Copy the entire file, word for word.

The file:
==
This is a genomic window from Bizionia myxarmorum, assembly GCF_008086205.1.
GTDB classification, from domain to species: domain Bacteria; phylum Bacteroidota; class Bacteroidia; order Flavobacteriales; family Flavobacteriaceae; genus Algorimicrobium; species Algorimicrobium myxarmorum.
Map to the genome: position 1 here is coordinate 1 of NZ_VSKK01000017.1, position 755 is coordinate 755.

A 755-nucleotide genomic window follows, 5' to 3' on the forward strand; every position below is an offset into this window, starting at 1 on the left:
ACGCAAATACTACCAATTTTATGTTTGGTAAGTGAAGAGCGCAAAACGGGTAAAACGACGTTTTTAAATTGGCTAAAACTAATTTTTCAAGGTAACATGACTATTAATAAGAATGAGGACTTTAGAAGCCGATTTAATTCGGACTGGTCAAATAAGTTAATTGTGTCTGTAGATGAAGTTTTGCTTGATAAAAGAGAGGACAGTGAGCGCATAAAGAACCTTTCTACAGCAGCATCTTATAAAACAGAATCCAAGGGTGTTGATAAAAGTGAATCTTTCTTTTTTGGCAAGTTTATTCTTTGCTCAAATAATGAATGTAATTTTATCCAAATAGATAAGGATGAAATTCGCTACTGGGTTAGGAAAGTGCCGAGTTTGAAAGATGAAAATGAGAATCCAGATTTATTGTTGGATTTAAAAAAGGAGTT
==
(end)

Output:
This is a genomic window from Bizionia myxarmorum, assembly GCF_008086205.1.
GTDB classification, from domain to species: domain Bacteria; phylum Bacteroidota; class Bacteroidia; order Flavobacteriales; family Flavobacteriaceae; genus Algorimicrobium; species Algorimicrobium myxarmorum.
Map to the genome: position 1 here is coordinate 1 of NZ_VSKK01000017.1, position 755 is coordinate 755.

A 755-nucleotide genomic window follows, 5' to 3' on the forward strand; every position below is an offset into this window, starting at 1 on the left:
ACGCAAATACTACCAATTTTATGTTTGGTAAGTGAAGAGCGCAAAACGGGTAAAACGACGTTTTTAAATTGGCTAAAACTAATTTTTCAAGGTAACATGACTATTAATAAGAATGAGGACTTTAGAAGCCGATTTAATTCGGACTGGTCAAATAAGTTAATTGTGTCTGTAGATGAAGTTTTGCTTGATAAAAGAGAGGACAGTGAGCGCATAAAGAACCTTTCTACAGCAGCATCTTATAAAACAGAATCCAAGGGTGTTGATAAAAGTGAATCTTTCTTTTTTGGCAAGTTTATTCTTTGCTCAAATAATGAATGTAATTTTATCCAAATAGATAAGGATGAAATTCGCTACTGGGTTAGGAAAGTGCCGAGTTTGAAAGATGAAAATGAGAATCCAGATTTATTGTTGGATTTAAAAAAGGAGTT